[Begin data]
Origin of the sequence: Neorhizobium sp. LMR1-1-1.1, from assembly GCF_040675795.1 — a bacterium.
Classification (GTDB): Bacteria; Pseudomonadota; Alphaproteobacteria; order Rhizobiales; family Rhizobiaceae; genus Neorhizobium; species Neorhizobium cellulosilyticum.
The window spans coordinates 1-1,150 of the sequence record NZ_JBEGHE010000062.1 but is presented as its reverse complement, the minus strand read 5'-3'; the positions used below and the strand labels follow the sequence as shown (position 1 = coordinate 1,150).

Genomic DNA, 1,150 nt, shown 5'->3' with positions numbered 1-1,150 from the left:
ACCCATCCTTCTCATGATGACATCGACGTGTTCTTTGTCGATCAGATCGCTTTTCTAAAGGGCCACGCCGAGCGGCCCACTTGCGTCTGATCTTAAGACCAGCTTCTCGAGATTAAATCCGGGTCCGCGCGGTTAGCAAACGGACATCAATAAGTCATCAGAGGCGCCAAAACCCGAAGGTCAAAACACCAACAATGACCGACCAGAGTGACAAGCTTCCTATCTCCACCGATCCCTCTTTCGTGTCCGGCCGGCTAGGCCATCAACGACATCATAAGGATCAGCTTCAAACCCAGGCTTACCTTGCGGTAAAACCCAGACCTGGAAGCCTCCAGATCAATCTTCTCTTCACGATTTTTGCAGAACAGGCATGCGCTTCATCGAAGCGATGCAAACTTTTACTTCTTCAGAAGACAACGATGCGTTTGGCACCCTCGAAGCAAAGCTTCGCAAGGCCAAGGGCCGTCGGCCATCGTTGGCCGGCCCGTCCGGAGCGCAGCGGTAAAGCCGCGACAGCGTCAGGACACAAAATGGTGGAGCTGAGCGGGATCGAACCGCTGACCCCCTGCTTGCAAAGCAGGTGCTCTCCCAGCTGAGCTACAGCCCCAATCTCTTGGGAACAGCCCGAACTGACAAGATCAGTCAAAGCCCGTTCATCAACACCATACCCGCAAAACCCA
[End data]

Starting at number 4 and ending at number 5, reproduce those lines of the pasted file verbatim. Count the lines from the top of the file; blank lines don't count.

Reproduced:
Genomic DNA, 1,150 nt, shown 5'->3' with positions numbered 1-1,150 from the left:
ACCCATCCTTCTCATGATGACATCGACGTGTTCTTTGTCGATCAGATCGCTTTTCTAAAGGGCCACGCCGAGCGGCCCACTTGCGTCTGATCTTAAGACCAGCTTCTCGAGATTAAATCCGGGTCCGCGCGGTTAGCAAACGGACATCAATAAGTCATCAGAGGCGCCAAAACCCGAAGGTCAAAACACCAACAATGACCGACCAGAGTGACAAGCTTCCTATCTCCACCGATCCCTCTTTCGTGTCCGGCCGGCTAGGCCATCAACGACATCATAAGGATCAGCTTCAAACCCAGGCTTACCTTGCGGTAAAACCCAGACCTGGAAGCCTCCAGATCAATCTTCTCTTCACGATTTTTGCAGAACAGGCATGCGCTTCATCGAAGCGATGCAAACTTTTACTTCTTCAGAAGACAACGATGCGTTTGGCACCCTCGAAGCAAAGCTTCGCAAGGCCAAGGGCCGTCGGCCATCGTTGGCCGGCCCGTCCGGAGCGCAGCGGTAAAGCCGCGACAGCGTCAGGACACAAAATGGTGGAGCTGAGCGGGATCGAACCGCTGACCCCCTGCTTGCAAAGCAGGTGCTCTCCCAGCTGAGCTACAGCCCCAATCTCTTGGGAACAGCCCGAACTGACAAGATCAGTCAAAGCCCGTTCATCAACACCATACCCGCAAAACCCA